Israeli police scuffle with Haredi Orthodox men protesting the arrests of two yeshiva students charged with draft evasion, in Jerusalem, Oct. 19, 2017. (Photo/JTA-Yonatan Sindel-Flash90)
Israeli police scuffle with Haredi Orthodox men protesting the arrests of two yeshiva students charged with draft evasion, in Jerusalem, Oct. 19, 2017. (Photo/JTA-Yonatan Sindel-Flash90)

Just like the Bay Area, Israel is overdue for its own ‘Big One’

From 1978 to 1982, I attended medical school at Tel Aviv University. As I think back on those days, there are many details that remain particularly noteworthy to me.

Whenever I was back home in the Bay Area during that time, friends, acquaintances and people whom I had just met would frequently inquire, “Aren’t you afraid of the danger?” The answer was a constant, “No.”

I always provided two reasons. 1) If every homicide in the United States received the same level of front-page publicity as that achieved by strife, warfare and death in Israel, who would choose to visit America? 2) Living in the Bay Area, we live with the risk of the next “Big One”— another devastating earthquake. In spite of that risk, we choose to live here. Indeed, we rarely, if ever, think about it. I equated the probability of my being a victim of violence in Israel to be similar to the probability of losing my life in a major earthquake here — possible, but the odds were extremely small. In reflecting on this now, I doubt that much, if anything, has changed in this assessment.

The experience of living in Israel was the opportunity to live in a different culture than that of the United States. Israel is not “the 51st state,” as seems to be construed by so many American Jews who have experienced it during a brief visit. It is truly a very different culture. While there are more typically American commercial aspects of life available to Israelis today, Israeli culture remains distinctly different. If you have not experienced this, you have not experienced Israel.

Being the one and only Jewish state, there are profound opportunities to experience a nation like no other. The most noteworthy experience for me as a Jew was to live the major Jewish holidays knowing that the entire society was experiencing that holy day with you. The roads and sidewalks were empty. The normal hustle and bustle was replaced by silence and tranquility. Rosh Hashanah, Yom Kippur … they felt like the entire planet was experiencing these profoundly Jewish holy days! For me, this was a very unique experience. The combination of solitude and serenity was particularly special and personal. It made me feel that much more strongly Jewish. When experiencing those holy days today, I often think back to my Israeli experience.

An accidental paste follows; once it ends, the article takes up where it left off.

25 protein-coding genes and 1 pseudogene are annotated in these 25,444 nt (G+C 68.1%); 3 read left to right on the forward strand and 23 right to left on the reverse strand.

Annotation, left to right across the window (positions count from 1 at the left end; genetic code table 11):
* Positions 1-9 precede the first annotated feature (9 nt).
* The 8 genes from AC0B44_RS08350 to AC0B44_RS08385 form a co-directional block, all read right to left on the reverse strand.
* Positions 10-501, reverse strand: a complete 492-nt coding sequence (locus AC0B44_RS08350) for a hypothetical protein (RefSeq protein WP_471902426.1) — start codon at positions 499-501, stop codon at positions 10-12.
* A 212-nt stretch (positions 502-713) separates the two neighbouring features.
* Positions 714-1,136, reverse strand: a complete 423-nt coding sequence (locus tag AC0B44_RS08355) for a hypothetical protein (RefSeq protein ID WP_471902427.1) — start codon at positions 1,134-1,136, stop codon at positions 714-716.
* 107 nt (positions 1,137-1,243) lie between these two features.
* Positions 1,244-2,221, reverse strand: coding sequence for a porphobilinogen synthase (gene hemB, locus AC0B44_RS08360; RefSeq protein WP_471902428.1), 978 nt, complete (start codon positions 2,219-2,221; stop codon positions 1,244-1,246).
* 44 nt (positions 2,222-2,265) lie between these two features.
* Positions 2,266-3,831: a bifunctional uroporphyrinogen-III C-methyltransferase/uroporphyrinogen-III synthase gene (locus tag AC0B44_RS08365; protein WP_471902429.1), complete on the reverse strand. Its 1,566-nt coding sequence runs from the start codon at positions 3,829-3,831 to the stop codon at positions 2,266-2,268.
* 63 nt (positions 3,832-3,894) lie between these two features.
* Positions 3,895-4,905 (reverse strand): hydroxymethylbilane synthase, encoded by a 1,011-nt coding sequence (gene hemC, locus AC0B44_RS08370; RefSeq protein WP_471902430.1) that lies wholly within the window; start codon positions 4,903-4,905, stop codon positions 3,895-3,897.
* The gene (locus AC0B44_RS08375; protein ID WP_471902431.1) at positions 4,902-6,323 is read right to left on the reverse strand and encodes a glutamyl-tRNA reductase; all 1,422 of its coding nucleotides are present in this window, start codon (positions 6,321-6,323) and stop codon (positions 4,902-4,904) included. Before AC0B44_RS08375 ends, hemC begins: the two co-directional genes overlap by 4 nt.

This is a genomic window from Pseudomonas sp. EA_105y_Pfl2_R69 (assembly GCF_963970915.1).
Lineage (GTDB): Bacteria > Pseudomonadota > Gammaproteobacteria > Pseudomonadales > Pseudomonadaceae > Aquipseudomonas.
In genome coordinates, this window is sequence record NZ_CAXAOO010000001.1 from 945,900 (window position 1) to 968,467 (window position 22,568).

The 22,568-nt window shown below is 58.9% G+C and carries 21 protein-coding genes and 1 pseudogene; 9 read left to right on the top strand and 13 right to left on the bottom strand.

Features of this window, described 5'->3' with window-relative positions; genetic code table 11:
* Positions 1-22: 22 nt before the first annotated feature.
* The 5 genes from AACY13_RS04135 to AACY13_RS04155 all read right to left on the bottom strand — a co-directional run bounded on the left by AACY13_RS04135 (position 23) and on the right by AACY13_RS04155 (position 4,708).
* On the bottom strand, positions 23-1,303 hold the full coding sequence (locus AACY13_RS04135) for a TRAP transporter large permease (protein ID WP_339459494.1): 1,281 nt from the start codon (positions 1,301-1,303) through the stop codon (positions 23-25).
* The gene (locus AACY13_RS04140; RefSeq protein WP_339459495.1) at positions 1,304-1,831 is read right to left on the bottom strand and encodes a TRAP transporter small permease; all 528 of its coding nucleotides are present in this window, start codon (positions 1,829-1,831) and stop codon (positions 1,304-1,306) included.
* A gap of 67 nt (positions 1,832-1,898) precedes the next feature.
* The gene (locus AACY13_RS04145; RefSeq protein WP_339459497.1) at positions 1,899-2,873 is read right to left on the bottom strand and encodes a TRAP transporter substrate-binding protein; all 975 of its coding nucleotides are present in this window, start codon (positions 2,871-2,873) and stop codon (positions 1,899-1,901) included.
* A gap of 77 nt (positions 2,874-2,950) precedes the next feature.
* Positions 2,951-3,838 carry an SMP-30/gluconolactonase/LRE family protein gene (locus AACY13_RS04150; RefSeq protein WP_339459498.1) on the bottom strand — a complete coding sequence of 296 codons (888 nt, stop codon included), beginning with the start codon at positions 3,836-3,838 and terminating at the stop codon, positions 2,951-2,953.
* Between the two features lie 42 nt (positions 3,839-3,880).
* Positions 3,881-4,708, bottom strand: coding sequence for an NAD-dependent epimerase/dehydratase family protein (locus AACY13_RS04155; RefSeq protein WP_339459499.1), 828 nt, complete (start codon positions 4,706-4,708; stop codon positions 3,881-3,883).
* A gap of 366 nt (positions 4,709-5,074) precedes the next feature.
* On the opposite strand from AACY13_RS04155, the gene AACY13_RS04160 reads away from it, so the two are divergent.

In 20 years, will Israel be a Jewish state, or merely a state of Jews?

The conflicts between secular and religious started accelerating during my time there. As an American, my political opinions on Israel were often discounted by Israelis. One important exception for me was my friend Gen. Aharon “Aharale” Yariv, of blessed memory. I found that he was able to discuss the transitions occurring in Israel with an unusual openness and frankness. He agreed that internal tensions were mounting and that it was troubling.

Ultimately, I became increasingly concerned as to what the future of Israel would be. On the one hand, the so-called “black hatters” were making more demands on the government to enforce religious restrictions. Although a minority, they were forcing their will upon a highly secular population. But that process seemed to me to be more about political power than formulating a newly defined Jewish state — one that could balance ancient religious beliefs with dynamically changing societal norms. It caused me to increasingly wonder, as I had remarked then to my mother, of blessed memory, “In 20 years, will Israel be a Jewish state, or merely a state of Jews?”

Mind you, we are now almost 20 years past that “deadline.” The answer hangs in the balance more than ever.

70 years of Israeli statehood! Israel Independence Day kicks off the evening of April 18. To mark the occasion, J. asked dozens of Bay Area Jews to reflect on seven decades of the Jewish state. New ones will be posted daily here.

Douglas E. Goldman
Douglas E. Goldman

A residency-trained, board-certified emergency physician, Douglas E. Goldman stopped practicing medicine and started a software company, Certain, Inc., a market leader in enterprise event automation. Among his numerous nonprofit involvements, he is the president of the Lisa and Douglas Goldman Fund and chairman of the Stern Grove Festival Association.